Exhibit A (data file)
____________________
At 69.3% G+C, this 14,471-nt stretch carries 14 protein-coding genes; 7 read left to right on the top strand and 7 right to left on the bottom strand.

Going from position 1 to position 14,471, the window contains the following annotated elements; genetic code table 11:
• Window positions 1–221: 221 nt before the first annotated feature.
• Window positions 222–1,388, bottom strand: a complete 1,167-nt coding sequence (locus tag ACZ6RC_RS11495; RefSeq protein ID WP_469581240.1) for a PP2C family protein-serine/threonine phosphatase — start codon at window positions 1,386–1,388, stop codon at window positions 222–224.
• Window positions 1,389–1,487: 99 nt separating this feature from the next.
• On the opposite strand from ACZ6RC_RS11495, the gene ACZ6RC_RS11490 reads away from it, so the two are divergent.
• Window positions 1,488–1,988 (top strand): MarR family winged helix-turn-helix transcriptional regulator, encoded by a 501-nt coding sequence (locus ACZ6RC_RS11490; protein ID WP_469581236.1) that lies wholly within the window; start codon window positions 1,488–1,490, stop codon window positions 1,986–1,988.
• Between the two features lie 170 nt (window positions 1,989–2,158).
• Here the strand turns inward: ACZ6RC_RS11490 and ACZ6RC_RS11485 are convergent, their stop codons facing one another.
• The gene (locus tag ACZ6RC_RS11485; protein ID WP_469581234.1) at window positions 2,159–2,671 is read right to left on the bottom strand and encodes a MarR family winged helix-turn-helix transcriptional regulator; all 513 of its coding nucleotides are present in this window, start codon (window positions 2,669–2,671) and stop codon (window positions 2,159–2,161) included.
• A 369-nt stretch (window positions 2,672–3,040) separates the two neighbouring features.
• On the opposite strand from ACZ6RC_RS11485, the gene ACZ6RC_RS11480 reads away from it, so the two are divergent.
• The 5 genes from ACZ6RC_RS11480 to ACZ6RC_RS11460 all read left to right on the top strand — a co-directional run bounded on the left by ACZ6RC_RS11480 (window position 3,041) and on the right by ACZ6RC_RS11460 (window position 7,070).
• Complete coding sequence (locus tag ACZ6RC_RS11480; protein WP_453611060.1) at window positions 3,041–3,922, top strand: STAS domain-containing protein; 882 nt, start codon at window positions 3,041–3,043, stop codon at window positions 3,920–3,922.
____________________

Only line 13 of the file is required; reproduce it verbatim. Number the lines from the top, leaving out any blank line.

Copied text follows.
• The 5 genes from ACZ6RC_RS11480 to ACZ6RC_RS11460 all read left to right on the top strand — a co-directional run bounded on the left by ACZ6RC_RS11480 (window position 3,041) and on the right by ACZ6RC_RS11460 (window position 7,070).